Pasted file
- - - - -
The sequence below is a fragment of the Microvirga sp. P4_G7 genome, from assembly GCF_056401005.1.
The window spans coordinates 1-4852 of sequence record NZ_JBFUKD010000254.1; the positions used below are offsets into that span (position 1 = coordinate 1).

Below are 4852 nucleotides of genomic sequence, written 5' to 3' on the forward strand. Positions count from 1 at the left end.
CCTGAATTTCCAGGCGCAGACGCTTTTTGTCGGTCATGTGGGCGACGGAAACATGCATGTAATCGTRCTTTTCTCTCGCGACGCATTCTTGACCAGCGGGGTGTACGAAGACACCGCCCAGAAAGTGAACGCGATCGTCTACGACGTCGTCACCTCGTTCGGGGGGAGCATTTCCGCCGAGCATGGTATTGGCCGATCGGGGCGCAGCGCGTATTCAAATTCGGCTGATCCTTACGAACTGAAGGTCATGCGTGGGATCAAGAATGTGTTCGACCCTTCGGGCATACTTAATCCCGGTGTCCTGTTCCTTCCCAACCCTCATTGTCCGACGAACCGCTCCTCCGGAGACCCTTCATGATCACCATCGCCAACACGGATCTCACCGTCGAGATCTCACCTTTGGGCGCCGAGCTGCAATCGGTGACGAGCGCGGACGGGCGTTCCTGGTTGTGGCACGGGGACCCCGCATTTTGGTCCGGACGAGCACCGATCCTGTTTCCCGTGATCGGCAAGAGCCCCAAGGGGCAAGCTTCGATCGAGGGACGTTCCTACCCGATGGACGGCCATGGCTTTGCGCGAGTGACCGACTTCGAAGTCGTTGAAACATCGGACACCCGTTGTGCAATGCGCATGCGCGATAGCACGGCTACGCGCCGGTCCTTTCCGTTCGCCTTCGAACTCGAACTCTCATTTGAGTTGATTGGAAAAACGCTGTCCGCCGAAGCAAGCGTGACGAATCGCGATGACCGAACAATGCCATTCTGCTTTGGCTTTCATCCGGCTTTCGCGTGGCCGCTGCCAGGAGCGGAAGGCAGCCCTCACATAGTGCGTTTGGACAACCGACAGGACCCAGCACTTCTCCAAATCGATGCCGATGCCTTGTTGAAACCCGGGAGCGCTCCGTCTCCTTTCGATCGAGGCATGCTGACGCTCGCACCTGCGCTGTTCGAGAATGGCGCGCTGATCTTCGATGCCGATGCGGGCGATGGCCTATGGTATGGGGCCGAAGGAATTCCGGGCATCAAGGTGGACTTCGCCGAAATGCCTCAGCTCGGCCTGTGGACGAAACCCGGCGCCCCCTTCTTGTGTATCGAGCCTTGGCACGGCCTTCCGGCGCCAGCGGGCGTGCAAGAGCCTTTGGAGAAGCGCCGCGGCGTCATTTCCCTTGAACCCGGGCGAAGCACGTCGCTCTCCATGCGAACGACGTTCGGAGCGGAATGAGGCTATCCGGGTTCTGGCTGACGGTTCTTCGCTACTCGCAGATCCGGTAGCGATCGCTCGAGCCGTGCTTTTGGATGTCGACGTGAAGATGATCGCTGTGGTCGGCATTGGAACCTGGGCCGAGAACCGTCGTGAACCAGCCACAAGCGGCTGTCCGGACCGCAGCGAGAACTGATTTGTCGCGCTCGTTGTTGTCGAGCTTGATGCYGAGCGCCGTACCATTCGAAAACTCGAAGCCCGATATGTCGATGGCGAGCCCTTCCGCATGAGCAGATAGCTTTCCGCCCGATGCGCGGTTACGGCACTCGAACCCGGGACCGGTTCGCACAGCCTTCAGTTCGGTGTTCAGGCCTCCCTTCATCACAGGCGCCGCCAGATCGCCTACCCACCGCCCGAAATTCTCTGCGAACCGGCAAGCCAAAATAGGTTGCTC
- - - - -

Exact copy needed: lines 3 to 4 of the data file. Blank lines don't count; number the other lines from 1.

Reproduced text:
Below are 4852 nucleotides of genomic sequence, written 5' to 3' on the forward strand. Positions count from 1 at the left end.
CCTGAATTTCCAGGCGCAGACGCTTTTTGTCGGTCATGTGGGCGACGGAAACATGCATGTAATCGTRCTTTTCTCTCGCGACGCATTCTTGACCAGCGGGGTGTACGAAGACACCGCCCAGAAAGTGAACGCGATCGTCTACGACGTCGTCACCTCGTTCGGGGGGAGCATTTCCGCCGAGCATGGTATTGGCCGATCGGGGCGCAGCGCGTATTCAAATTCGGCTGATCCTTACGAACTGAAGGTCATGCGTGGGATCAAGAATGTGTTCGACCCTTCGGGCATACTTAATCCCGGTGTCCTGTTCCTTCCCAACCCTCATTGTCCGACGAACCGCTCCTCCGGAGACCCTTCATGATCACCATCGCCAACACGGATCTCACCGTCGAGATCTCACCTTTGGGCGCCGAGCTGCAATCGGTGACGAGCGCGGACGGGCGTTCCTGGTTGTGGCACGGGGACCCCGCATTTTGGTCCGGACGAGCACCGATCCTGTTTCCCGTGATCGGCAAGAGCCCCAAGGGGCAAGCTTCGATCGAGGGACGTTCCTACCCGATGGACGGCCATGGCTTTGCGCGAGTGACCGACTTCGAAGTCGTTGAAACATCGGACACCCGTTGTGCAATGCGCATGCGCGATAGCACGGCTACGCGCCGGTCCTTTCCGTTCGCCTTCGAACTCGAACTCTCATTTGAGTTGATTGGAAAAACGCTGTCCGCCGAAGCAAGCGTGACGAATCGCGATGACCGAACAATGCCATTCTGCTTTGGCTTTCATCCGGCTTTCGCGTGGCCGCTGCCAGGAGCGGAAGGCAGCCCTCACATAGTGCGTTTGGACAACCGACAGGACCCAGCACTTCTCCAAATCGATGCCGATGCCTTGTTGAAACCCGGGAGCGCTCCGTCTCCTTTCGATCGAGGCATGCTGACGCTCGCACCTGCGCTGTTCGAGAATGGCGCGCTGATCTTCGATGCCGATGCGGGCGATGGCCTATGGTATGGGGCCGAAGGAATTCCGGGCATCAAGGTGGACTTCGCCGAAATGCCTCAGCTCGGCCTGTGGACGAAACCCGGCGCCCCCTTCTTGTGTATCGAGCCTTGGCACGGCCTTCCGGCGCCAGCGGGCGTGCAAGAGCCTTTGGAGAAGCGCCGCGGCGTCATTTCCCTTGAACCCGGGCGAAGCACGTCGCTCTCCATGCGAACGACGTTCGGAGCGGAATGAGGCTATCCGGGTTCTGGCTGACGGTTCTTCGCTACTCGCAGATCCGGTAGCGATCGCTCGAGCCGTGCTTTTGGATGTCGACGTGAAGATGATCGCTGTGGTCGGCATTGGAACCTGGGCCGAGAACCGTCGTGAACCAGCCACAAGCGGCTGTCCGGACCGCAGCGAGAACTGATTTGTCGCGCTCGTTGTTGTCGAGCTTGATGCYGAGCGCCGTACCATTCGAAAACTCGAAGCCCGATATGTCGATGGCGAGCCCTTCCGCATGAGCAGATAGCTTTCCGCCCGATGCGCGGTTACGGCACTCGAACCCGGGACCGGTTCGCACAGCCTTCAGTTCGGTGTTCAGGCCTCCCTTCATCACAGGCGCCGCCAGATCGCCTACCCACCGCCCGAAATTCTCTGCGAACCGGCAAGCCAAAATAGGTTGCTC